Mount Marcy (photo taken from Mount Haystack, looking across Panther Gorge)
|Elevation||5,343 ft (1,629 m) NAVD 88|
|Prominence||4,914 ft (1,498 m)|
|Listing||Adirondack High Peaks
U.S. state high point
|Keene, Essex County, New York, U.S.|
|Topo map||USGS Mount Marcy|
|First ascent||August 5, 1837 by Ebenezer Emmons and party|
Mount Marcy is the highest point in New York State, with an elevation of 5,343 feet (1,629 m). It is a popular destination for hikers due to its stature and expansive views, and the peak can get very crowded in the summer months. Located in Essex County, the mountain is in the heart of the Adirondack High Peaks Region of the High Peaks Wilderness Area.
The mountain is named after former governor William L. Marcy, who authorized the environmental survey that explored the area including its highest peak, known at that time as Tahawus. "Tahawus" is an Indian word that means "cloud splitter;" the local Indians, however, actually had no name for this mountain - the name Tahawus was given to the mountain by white settlers of the area. The first recorded ascent of Mount Marcy was in August 5, 1837 by a large party led by Ebenezer Emmons. The party was looking for source of the East Fork of the Hudson River. Today the ascent is easier due to existing trails that require no technical skills, allowing ascent and descent to be made in a day. Vice President (and former governor) Theodore Roosevelt had just finished climbing Mount Marcy when he learned that President William McKinley, who had been shot in Buffalo but had apparently recovered, had taken a sudden turn for the worse and would not survive his wounds.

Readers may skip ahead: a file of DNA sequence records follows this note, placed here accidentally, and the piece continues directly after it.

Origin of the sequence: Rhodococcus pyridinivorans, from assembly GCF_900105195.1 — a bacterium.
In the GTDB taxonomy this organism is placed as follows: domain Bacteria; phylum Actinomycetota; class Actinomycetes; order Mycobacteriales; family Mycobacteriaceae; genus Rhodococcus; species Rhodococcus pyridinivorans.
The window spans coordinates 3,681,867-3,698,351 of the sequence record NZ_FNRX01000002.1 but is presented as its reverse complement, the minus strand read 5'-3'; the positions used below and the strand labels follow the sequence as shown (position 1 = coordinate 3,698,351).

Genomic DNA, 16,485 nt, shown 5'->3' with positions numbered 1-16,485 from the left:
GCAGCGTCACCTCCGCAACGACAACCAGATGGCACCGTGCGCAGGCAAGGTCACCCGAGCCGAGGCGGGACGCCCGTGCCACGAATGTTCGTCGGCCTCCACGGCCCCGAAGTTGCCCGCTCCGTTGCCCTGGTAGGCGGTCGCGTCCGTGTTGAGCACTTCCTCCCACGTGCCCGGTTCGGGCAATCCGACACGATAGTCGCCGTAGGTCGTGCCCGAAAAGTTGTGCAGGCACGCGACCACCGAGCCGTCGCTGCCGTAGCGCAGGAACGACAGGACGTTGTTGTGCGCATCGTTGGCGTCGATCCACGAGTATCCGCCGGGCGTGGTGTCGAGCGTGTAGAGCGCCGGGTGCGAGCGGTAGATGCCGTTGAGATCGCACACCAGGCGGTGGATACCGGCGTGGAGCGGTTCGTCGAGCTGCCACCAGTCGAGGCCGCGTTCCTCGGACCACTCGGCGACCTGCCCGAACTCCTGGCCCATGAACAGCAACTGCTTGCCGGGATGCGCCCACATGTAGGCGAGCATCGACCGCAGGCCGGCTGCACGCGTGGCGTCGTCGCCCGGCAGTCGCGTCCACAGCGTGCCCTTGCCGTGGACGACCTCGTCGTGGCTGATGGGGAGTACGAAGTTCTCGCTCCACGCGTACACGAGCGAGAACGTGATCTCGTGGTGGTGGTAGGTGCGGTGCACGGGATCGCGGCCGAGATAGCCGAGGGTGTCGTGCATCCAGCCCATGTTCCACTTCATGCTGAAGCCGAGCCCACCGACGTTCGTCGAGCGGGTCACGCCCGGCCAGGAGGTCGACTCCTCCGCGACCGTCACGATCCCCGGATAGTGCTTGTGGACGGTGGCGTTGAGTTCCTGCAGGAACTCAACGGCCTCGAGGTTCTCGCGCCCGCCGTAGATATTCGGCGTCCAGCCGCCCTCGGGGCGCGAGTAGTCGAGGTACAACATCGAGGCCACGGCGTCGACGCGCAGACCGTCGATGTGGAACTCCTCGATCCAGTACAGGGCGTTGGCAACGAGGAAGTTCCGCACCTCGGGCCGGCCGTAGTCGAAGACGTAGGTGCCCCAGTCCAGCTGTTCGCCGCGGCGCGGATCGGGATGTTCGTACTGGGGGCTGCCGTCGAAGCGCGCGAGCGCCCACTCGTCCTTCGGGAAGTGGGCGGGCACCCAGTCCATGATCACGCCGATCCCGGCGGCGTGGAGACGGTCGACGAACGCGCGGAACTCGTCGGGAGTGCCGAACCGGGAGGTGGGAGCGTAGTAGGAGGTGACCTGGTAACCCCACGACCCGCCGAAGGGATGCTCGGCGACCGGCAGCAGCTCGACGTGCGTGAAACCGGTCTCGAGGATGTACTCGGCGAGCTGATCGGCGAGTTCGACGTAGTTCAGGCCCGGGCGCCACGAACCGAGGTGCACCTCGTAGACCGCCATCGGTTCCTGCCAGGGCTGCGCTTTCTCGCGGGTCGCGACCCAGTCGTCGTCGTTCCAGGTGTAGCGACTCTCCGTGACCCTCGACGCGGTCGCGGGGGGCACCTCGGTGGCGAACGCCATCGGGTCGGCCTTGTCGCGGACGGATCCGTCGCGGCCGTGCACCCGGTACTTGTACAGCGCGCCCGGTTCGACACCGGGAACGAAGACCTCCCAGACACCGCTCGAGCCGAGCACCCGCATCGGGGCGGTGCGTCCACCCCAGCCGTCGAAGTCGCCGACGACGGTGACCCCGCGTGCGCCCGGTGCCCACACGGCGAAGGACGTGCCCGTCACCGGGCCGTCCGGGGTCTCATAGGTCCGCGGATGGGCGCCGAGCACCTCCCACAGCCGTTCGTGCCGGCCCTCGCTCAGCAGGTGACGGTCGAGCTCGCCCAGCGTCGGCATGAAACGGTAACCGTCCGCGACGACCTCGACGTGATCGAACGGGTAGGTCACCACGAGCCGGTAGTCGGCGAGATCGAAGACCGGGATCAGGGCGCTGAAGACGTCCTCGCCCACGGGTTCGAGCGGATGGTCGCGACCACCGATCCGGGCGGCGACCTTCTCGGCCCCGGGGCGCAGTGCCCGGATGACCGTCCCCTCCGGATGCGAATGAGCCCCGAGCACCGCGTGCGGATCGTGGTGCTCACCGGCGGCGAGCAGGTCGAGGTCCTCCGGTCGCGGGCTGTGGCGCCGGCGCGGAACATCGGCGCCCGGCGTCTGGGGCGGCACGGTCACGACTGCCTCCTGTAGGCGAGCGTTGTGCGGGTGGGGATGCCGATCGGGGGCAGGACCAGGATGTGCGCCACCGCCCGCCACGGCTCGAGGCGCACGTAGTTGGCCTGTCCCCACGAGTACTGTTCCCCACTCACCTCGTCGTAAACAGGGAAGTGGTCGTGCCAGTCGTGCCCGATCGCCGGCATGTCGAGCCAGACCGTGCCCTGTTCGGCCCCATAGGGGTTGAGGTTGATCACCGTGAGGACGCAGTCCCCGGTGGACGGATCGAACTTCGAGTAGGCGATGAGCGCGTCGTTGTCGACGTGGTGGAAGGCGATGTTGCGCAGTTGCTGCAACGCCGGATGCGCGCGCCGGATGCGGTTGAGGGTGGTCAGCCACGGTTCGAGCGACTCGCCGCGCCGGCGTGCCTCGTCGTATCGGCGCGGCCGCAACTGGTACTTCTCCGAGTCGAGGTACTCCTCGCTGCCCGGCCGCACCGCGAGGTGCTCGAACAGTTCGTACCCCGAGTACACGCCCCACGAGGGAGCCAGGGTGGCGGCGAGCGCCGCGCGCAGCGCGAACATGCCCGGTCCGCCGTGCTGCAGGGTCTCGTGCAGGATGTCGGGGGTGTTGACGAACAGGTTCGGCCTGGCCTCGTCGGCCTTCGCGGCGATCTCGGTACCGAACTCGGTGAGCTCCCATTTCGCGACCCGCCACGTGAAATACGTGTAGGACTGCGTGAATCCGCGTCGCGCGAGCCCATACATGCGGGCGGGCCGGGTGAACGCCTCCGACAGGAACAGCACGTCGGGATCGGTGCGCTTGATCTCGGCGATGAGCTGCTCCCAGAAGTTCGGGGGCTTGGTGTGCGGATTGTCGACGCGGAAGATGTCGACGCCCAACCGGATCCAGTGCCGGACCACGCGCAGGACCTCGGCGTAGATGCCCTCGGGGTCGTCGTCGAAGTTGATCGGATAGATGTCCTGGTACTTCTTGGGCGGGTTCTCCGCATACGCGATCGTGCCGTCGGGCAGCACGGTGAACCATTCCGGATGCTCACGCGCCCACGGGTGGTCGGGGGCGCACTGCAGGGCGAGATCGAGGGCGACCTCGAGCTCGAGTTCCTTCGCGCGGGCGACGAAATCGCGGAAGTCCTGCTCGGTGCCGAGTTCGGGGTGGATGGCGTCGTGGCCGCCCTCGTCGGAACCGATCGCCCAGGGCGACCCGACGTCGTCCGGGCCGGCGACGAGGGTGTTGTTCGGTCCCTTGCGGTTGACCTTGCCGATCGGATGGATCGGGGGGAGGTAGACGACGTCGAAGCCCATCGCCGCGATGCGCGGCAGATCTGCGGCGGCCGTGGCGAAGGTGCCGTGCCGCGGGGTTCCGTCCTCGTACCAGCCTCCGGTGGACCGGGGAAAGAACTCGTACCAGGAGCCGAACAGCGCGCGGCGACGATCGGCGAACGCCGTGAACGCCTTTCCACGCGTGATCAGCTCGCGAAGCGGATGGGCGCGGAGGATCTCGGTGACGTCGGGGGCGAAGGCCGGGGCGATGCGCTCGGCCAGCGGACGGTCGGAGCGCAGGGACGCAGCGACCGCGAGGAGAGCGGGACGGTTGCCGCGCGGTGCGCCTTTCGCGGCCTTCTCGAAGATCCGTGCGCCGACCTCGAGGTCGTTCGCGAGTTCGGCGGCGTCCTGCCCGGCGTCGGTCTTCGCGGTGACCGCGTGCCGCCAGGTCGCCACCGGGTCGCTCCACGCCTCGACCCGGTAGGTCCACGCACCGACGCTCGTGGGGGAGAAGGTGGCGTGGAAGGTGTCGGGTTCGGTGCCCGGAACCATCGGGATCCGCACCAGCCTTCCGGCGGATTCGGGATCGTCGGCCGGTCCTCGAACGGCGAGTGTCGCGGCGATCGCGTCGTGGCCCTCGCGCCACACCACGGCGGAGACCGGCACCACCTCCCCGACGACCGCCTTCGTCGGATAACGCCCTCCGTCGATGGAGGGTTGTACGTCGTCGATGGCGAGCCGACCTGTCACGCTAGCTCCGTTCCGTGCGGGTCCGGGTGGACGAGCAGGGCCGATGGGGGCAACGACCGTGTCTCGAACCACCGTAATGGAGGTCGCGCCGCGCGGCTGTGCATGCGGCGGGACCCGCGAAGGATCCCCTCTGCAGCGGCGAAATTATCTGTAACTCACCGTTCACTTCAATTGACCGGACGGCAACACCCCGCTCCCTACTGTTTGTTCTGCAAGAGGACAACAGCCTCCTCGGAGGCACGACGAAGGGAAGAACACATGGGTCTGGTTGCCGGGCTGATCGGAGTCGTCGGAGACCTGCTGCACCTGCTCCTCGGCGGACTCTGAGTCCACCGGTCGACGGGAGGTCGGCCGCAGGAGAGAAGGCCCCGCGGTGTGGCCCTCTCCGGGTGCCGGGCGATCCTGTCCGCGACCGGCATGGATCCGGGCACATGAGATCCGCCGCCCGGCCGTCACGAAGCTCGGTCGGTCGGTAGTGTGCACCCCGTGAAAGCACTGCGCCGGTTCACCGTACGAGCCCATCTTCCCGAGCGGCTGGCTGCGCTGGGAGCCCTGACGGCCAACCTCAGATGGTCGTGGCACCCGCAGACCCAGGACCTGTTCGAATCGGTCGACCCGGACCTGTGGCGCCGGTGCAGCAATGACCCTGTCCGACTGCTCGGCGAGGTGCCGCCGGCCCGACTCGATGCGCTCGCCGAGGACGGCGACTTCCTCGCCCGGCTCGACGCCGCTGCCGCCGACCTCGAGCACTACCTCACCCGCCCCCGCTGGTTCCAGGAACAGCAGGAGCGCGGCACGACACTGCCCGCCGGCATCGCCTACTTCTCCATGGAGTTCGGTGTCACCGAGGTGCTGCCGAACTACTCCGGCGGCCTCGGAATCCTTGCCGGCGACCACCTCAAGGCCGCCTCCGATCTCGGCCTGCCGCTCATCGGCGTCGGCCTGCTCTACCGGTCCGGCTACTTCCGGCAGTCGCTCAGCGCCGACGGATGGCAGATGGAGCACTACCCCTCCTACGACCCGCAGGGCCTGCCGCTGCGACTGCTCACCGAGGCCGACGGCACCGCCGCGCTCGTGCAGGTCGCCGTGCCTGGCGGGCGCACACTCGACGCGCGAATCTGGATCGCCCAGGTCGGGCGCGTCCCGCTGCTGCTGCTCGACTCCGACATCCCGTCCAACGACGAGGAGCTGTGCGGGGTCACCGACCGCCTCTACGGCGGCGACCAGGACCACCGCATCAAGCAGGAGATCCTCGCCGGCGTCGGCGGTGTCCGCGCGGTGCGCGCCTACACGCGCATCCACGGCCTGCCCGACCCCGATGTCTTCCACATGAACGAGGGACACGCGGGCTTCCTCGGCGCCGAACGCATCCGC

Mount Marcy is one of the High Peaks of the Adirondack Mountains. The majority of the mountain is forested, although the final few hundred feet is above tree line. The peak is dominated by rocky outcrops, lichens, and alpine shrubs. There are two plaques at the top commemorating the centennial of the climb as well as the mountain summit itself.
The shortest and most frequently used route up the mountain is from the northwest, the Van Hoevenberg Trail, which starts at the Adirondak Loj near Heart Lake. From there it is 7.4 miles (11.2 km) to the summit, a lengthy roundtrip which can nevertheless be done in a day. A large section of the trail is suitable for alpine skiing and snowboard on the way down, although there are a few locations where snowboarders will have to take off their snowboard and walk up a little.
Hikers starting up the Johns Brook Trail from the Garden parking north of the mountain in Keene Valley have a 9-mile (14.4 km) journey to the summit, and sometimes spend a night at Johns Brook Lodge in the process.
A lengthier southern approach can be made from either of the two major trailheads for the southern High Peaks, Upper Works or Elk Lake.
Lake Tear of the Clouds
Lake Tear of the Clouds, at the col between Mount Marcy and Skylight, is the highest source of the Hudson River. Theodore Roosevelt was at his hunting camp, Tauhaus, on September 14, 1901, after summiting Marcy, when he was informed that President William McKinley, who had been shot a week earlier, had taken a serious turn for the worse.
Roosevelt and his party hiked ten miles (16 km) down the southwest face of the mountain to Long Lake, New York where he hired a stage coach to take him to the closest train station at North Creek, New York. The route from Long Lake to North Creek has been designated as the Roosevelt-Marcy Trail.
- Outline of New York
- Bibliography of New York
- Index of New York-related articles
- Adirondack Park
- High Peaks Wilderness Area
- List of U.S. states by elevation
- Mountain peaks of North America
- Mountain peaks of the United States
- "Marcy". NGS data sheet. U.S. National Geodetic Survey. Retrieved 2009-01-08.
- "Mount Marcy". Peakbagger.com. Retrieved 2009-01-08.
- "Elevations and Distances in the United States". United States Geological Survey. April 29, 2005. Retrieved 2009-03-28.
|Wikimedia Commons has media related to Mount Marcy.|
- Mount Marcy hike and trip report. June 2010.